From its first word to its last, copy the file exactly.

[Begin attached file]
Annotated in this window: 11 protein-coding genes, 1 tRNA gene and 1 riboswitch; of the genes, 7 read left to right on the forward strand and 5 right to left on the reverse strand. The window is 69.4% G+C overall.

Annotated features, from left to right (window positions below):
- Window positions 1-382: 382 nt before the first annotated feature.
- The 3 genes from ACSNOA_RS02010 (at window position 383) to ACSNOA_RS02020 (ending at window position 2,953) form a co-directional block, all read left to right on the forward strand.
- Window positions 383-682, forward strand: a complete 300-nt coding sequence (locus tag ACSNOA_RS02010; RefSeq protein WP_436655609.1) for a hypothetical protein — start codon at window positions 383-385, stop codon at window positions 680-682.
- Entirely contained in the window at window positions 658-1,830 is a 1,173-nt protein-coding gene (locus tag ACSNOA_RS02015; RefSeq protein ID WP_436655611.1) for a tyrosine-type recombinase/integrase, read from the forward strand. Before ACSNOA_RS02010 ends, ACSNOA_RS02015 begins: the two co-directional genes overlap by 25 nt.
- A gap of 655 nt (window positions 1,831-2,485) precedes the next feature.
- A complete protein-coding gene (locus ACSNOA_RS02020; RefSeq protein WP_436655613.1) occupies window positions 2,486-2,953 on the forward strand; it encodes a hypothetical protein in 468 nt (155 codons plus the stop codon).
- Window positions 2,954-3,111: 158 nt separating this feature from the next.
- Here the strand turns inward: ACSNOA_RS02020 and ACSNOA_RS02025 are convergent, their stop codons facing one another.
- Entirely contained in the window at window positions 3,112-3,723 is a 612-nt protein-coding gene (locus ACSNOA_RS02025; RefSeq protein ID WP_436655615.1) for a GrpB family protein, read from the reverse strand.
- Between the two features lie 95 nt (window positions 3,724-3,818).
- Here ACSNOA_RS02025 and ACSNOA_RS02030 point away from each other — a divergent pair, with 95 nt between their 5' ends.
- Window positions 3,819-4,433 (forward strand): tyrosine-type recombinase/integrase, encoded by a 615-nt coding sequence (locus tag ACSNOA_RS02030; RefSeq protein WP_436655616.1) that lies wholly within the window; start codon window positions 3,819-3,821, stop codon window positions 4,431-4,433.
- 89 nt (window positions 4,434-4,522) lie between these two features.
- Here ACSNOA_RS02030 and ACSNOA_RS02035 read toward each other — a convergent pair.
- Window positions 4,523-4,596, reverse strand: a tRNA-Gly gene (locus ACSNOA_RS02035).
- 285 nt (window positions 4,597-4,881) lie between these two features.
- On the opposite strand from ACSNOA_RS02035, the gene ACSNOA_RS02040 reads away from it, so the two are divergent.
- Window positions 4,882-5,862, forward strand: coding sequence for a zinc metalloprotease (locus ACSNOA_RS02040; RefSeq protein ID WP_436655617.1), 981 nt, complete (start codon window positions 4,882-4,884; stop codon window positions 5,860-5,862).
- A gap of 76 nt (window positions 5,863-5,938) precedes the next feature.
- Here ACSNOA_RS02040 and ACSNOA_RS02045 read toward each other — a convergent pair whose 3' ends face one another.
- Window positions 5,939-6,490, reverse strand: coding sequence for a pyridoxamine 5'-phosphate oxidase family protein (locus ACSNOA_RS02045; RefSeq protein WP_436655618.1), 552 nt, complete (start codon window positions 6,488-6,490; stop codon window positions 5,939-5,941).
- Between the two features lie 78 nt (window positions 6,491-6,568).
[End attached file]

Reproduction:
Annotated in this window: 11 protein-coding genes, 1 tRNA gene and 1 riboswitch; of the genes, 7 read left to right on the forward strand and 5 right to left on the reverse strand. The window is 69.4% G+C overall.

Annotated features, from left to right (window positions below):
- Window positions 1-382: 382 nt before the first annotated feature.
- The 3 genes from ACSNOA_RS02010 (at window position 383) to ACSNOA_RS02020 (ending at window position 2,953) form a co-directional block, all read left to right on the forward strand.
- Window positions 383-682, forward strand: a complete 300-nt coding sequence (locus tag ACSNOA_RS02010; RefSeq protein WP_436655609.1) for a hypothetical protein — start codon at window positions 383-385, stop codon at window positions 680-682.
- Entirely contained in the window at window positions 658-1,830 is a 1,173-nt protein-coding gene (locus tag ACSNOA_RS02015; RefSeq protein ID WP_436655611.1) for a tyrosine-type recombinase/integrase, read from the forward strand. Before ACSNOA_RS02010 ends, ACSNOA_RS02015 begins: the two co-directional genes overlap by 25 nt.
- A gap of 655 nt (window positions 1,831-2,485) precedes the next feature.
- A complete protein-coding gene (locus ACSNOA_RS02020; RefSeq protein WP_436655613.1) occupies window positions 2,486-2,953 on the forward strand; it encodes a hypothetical protein in 468 nt (155 codons plus the stop codon).
- Window positions 2,954-3,111: 158 nt separating this feature from the next.
- Here the strand turns inward: ACSNOA_RS02020 and ACSNOA_RS02025 are convergent, their stop codons facing one another.
- Entirely contained in the window at window positions 3,112-3,723 is a 612-nt protein-coding gene (locus ACSNOA_RS02025; RefSeq protein ID WP_436655615.1) for a GrpB family protein, read from the reverse strand.
- Between the two features lie 95 nt (window positions 3,724-3,818).
- Here ACSNOA_RS02025 and ACSNOA_RS02030 point away from each other — a divergent pair, with 95 nt between their 5' ends.
- Window positions 3,819-4,433 (forward strand): tyrosine-type recombinase/integrase, encoded by a 615-nt coding sequence (locus tag ACSNOA_RS02030; RefSeq protein WP_436655616.1) that lies wholly within the window; start codon window positions 3,819-3,821, stop codon window positions 4,431-4,433.
- 89 nt (window positions 4,434-4,522) lie between these two features.
- Here ACSNOA_RS02030 and ACSNOA_RS02035 read toward each other — a convergent pair.
- Window positions 4,523-4,596, reverse strand: a tRNA-Gly gene (locus ACSNOA_RS02035).
- 285 nt (window positions 4,597-4,881) lie between these two features.
- On the opposite strand from ACSNOA_RS02035, the gene ACSNOA_RS02040 reads away from it, so the two are divergent.
- Window positions 4,882-5,862, forward strand: coding sequence for a zinc metalloprotease (locus ACSNOA_RS02040; RefSeq protein ID WP_436655617.1), 981 nt, complete (start codon window positions 4,882-4,884; stop codon window positions 5,860-5,862).
- A gap of 76 nt (window positions 5,863-5,938) precedes the next feature.
- Here ACSNOA_RS02040 and ACSNOA_RS02045 read toward each other — a convergent pair whose 3' ends face one another.
- Window positions 5,939-6,490, reverse strand: coding sequence for a pyridoxamine 5'-phosphate oxidase family protein (locus ACSNOA_RS02045; RefSeq protein WP_436655618.1), 552 nt, complete (start codon window positions 6,488-6,490; stop codon window positions 5,939-5,941).
- Between the two features lie 78 nt (window positions 6,491-6,568).